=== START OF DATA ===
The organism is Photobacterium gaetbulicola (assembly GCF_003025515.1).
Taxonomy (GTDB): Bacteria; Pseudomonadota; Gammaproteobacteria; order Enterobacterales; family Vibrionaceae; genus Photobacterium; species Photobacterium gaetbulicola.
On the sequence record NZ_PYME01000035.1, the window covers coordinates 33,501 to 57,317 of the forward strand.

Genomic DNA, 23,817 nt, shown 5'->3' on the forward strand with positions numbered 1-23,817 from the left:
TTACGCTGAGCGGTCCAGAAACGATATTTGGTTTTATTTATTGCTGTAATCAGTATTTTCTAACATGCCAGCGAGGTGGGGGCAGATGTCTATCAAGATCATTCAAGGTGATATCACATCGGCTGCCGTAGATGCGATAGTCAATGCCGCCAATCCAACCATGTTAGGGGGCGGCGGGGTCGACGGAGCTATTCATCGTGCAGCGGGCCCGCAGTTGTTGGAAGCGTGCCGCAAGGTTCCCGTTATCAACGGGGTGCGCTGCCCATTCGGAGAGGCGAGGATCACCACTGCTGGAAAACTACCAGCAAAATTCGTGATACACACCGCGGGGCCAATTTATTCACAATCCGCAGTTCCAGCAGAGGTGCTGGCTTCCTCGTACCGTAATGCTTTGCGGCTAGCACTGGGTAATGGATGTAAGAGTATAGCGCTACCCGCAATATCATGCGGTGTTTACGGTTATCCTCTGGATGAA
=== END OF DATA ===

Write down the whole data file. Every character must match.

The organism is Photobacterium gaetbulicola (assembly GCF_003025515.1).
Taxonomy (GTDB): Bacteria; Pseudomonadota; Gammaproteobacteria; order Enterobacterales; family Vibrionaceae; genus Photobacterium; species Photobacterium gaetbulicola.
On the sequence record NZ_PYME01000035.1, the window covers coordinates 33,501 to 57,317 of the forward strand.

Genomic DNA, 23,817 nt, shown 5'->3' on the forward strand with positions numbered 1-23,817 from the left:
TTACGCTGAGCGGTCCAGAAACGATATTTGGTTTTATTTATTGCTGTAATCAGTATTTTCTAACATGCCAGCGAGGTGGGGGCAGATGTCTATCAAGATCATTCAAGGTGATATCACATCGGCTGCCGTAGATGCGATAGTCAATGCCGCCAATCCAACCATGTTAGGGGGCGGCGGGGTCGACGGAGCTATTCATCGTGCAGCGGGCCCGCAGTTGTTGGAAGCGTGCCGCAAGGTTCCCGTTATCAACGGGGTGCGCTGCCCATTCGGAGAGGCGAGGATCACCACTGCTGGAAAACTACCAGCAAAATTCGTGATACACACCGCGGGGCCAATTTATTCACAATCCGCAGTTCCAGCAGAGGTGCTGGCTTCCTCGTACCGTAATGCTTTGCGGCTAGCACTGGGTAATGGATGTAAGAGTATAGCGCTACCCGCAATATCATGCGGTGTTTACGGTTATCCTCTGGATGAA